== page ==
Companies well-known for owning and managing affordable housing are responsible for a large number of eviction filings in D.C.
WC Smith filed more evictions against tenants than any other company or individual in the District between 2014 and 2019, according to researchers at Georgetown University’s McCourt School of Public Policy. Researchers found that WC Smith—one of the city’s largest and most reputable property management firms credited for saving troubled apartments—is among 10 landlords to file more than 37 percent of all evictions in 2018, despite those 10 landlords owning just 16 percent of rental housing units in D.C.
Among the top filers in 2018 were Edgewood Management, the Barac Company, Horning Brothers, CIH Properties, Borger Management, Park 7 Residential LP, Wingate Properties LLC, ECP Owner 1 LLC, and the D.C. Housing Authority. Some of these companies are still among the city’s top filers. WC Smith accounted for 12 percent of the roughly 8,000 evictions filed thus far in 2020, and more than 200 of those evictions were filed after Mayor Muriel Bowser declared a public health emergency, according to a City Paper review of court records. (The D.C. Council barred landlords from executing evictions and removing tenants during the emergency.)
The mass filings speak to how systematized the evictions process can be. As one tenant organizer, Allison Hrabar, argues, it is a “well-oiled machine.” A WC Smith spokesperson disputes this, saying the suits over tenants’ failure to pay rent are only filed after they made “many attempts” to reach an agreement. “It is only when we have reached an impasse, sometimes after having reached payment agreements that residents don’t follow, that we need to proceed to the legal process,” the spokesperson says in a statement via email.
Tenant advocates and property owners both say the filings speak to how expensive rent is for residents, even those living in affordable housing units. The court system is often used as a way for landlords to secure rent from tenants, not necessarily to evict them for a lease violation. These long-standing challenges will only worsen due to the coronavirus pandemic and economic fallout.
“This is a problem of rent is too high and income is too low and we could address that in two ways: We can boost income or we can bring down rents or make rents more affordable,” says Georgetown researcher and sociology professor Brian McCabe. “And this is not a D.C. problem.”
McCabe and his colleague, Eva Rosen, learned these handful of property owners accounted for many of the evictions filed in D.C. Superior Court, as well as uncovered patterns of practice, after analyzing legal records from 2014 through 2018. The Georgetown researchers released the landlords’ names after initially not being able to when they first published their report titled “Eviction in Washington, DC: Racial and Geographic Disparities in Housing Instability,” earlier this month. The researchers hope that as the public comes to learn who is suing, they’ll understand the role the landlords have in the process and policymakers will work with them to address a problem that, in D.C., disproportionately impacts majority Black neighborhoods with the highest poverty rates.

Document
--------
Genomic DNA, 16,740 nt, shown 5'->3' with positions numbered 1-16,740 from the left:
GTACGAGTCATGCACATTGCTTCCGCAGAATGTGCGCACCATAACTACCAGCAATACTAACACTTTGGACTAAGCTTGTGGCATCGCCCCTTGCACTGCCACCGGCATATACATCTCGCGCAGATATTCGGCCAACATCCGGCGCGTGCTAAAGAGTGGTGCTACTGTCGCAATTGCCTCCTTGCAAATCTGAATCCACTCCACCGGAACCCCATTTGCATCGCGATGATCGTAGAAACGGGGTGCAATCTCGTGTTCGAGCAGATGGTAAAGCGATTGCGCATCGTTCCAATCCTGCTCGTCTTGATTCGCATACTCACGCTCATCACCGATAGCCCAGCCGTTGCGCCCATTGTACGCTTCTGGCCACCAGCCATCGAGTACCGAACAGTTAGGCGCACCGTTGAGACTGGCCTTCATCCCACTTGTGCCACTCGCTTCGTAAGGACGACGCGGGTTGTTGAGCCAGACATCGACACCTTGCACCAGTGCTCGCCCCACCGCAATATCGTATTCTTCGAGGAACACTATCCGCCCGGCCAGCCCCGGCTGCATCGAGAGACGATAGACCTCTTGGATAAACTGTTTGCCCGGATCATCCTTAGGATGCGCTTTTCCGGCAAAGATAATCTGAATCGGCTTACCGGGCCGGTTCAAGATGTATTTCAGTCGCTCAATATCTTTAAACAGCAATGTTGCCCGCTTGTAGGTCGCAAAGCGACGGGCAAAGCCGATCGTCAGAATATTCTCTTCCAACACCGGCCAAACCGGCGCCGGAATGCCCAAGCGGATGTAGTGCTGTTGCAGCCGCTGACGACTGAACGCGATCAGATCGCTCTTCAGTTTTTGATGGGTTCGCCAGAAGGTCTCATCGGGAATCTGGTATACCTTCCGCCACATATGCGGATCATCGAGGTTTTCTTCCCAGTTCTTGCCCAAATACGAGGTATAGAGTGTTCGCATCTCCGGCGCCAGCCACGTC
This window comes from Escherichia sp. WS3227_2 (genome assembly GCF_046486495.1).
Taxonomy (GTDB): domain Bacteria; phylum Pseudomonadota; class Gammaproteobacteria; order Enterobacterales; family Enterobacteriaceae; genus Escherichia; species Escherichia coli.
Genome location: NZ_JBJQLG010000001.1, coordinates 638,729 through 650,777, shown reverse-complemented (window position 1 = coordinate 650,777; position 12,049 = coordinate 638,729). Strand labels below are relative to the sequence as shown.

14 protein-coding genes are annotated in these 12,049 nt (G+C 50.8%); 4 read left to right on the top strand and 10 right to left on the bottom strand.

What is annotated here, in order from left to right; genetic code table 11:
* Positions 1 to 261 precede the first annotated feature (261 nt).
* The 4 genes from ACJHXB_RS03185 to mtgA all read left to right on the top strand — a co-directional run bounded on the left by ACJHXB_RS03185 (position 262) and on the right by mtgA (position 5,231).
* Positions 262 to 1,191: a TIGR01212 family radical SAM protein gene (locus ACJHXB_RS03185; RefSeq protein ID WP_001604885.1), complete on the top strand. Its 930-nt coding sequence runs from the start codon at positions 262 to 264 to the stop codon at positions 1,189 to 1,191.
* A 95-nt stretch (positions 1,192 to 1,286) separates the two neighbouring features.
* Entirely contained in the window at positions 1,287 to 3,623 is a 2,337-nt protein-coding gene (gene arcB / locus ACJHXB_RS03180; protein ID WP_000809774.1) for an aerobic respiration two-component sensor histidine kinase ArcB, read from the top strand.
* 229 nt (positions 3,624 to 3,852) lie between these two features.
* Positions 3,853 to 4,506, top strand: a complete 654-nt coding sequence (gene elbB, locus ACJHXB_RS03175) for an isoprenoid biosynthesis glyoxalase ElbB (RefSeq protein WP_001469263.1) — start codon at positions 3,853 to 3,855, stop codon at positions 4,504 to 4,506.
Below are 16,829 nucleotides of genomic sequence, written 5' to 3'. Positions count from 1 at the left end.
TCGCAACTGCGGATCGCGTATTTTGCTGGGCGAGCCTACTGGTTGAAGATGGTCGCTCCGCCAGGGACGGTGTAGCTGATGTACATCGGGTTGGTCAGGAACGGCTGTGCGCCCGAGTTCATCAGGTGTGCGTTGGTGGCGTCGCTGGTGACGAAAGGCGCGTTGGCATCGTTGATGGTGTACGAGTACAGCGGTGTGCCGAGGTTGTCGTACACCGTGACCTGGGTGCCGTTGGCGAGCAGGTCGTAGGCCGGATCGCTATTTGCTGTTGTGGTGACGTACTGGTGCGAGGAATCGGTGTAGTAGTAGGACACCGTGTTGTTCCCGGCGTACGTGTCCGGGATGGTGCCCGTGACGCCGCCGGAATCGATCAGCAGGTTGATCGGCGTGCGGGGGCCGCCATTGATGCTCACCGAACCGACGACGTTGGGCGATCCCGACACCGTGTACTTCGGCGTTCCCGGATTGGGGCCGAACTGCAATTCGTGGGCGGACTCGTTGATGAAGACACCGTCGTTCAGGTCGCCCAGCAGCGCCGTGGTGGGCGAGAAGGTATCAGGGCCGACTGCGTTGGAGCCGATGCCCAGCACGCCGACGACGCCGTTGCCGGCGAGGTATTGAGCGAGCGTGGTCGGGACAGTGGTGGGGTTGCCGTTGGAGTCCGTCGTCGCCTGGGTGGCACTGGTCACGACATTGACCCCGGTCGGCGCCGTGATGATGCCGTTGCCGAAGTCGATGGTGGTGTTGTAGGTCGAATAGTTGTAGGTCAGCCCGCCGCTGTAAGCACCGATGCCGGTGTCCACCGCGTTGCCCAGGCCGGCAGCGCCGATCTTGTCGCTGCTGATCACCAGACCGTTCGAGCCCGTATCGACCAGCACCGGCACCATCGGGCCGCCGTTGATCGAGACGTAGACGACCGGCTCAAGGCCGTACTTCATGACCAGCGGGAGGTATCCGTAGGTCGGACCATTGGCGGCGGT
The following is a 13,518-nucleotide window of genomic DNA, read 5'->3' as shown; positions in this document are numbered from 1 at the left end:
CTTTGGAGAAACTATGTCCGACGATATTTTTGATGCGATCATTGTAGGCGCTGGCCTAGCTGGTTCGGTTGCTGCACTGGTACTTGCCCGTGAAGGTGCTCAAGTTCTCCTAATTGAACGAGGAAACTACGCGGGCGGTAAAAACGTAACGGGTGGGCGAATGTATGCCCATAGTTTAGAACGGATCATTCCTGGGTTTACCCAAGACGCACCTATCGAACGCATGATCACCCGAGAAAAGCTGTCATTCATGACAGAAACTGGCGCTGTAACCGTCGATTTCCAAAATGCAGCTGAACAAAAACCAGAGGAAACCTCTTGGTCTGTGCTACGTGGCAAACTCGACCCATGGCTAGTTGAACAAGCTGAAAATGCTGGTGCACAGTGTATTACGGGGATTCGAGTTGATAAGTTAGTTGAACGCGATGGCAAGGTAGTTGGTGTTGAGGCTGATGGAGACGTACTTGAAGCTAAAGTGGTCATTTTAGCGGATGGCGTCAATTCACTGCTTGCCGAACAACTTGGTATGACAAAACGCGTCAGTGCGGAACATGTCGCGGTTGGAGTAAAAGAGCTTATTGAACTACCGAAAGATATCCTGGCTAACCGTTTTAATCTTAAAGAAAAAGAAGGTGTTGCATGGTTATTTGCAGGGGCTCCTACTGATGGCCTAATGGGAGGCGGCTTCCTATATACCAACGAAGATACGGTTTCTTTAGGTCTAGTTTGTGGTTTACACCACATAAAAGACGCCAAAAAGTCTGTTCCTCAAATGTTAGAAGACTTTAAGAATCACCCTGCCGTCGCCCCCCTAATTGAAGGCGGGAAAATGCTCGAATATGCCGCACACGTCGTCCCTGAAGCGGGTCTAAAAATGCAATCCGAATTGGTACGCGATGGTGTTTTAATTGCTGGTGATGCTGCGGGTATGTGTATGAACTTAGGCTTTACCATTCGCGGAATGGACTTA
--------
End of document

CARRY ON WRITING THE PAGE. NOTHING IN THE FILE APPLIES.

“They own a lot of the properties that are affordable properties,” says Rosen of the top filers by volume. “So they are the people who are renting to the most vulnerable tenants who are therefore the most likely to be facing eviction.”
City Paper analyzed 2020 court filings provided by Stomp Out Slumlords, the housing advocacy arm of the Metro DC Democratic Socialists of America, to learn the top filers for this year.
“We wouldn’t have an eviction crisis if landlords stopped evicting people. It would be very easy for landlords to cancel rent for their buildings and take it as a write off,” says Hrabar, a Stomp Out Slumlords member. “I think it is a huge problem that these tenants’ names, whenever you search the court docket, are public. It affects their ability to get housing next. Anyone can look it up and find out the gory details of this person’s financial crisis.”
About 32,000 evictions are filed annually in D.C. Superior Court, according to the Georgetown researchers. The vast majority of evictions are filed for nonpayment of rent, and the vast majority do not result in landlords and local authorities actually removing tenants from their homes. In 2018, the researchers say just 5.5 percent of eviction filings resulted in a formal eviction.
Researchers also found some property owners file multiple evictions on a single household in one year, suggesting that owners use the court process as a tactic to get paid. Rosen says landlords likely use evictions as a “legal pressure” so tenants find the money to pay, be it from a family member, church or emergency rental assistance program. “It also means that in many cases, tenants end up leaving on their own,” she says.
Georgetown researchers caution against the assumption that the property owners and managers who file the most evictions are the worst offenders. “The landlords in D.C. who are filing the most evictions—the biggest landlords—are not actually filing at the highest rate,” says McCabe. “What we find is it is a lot of medium-sized landlords that have a much higher filing rate.”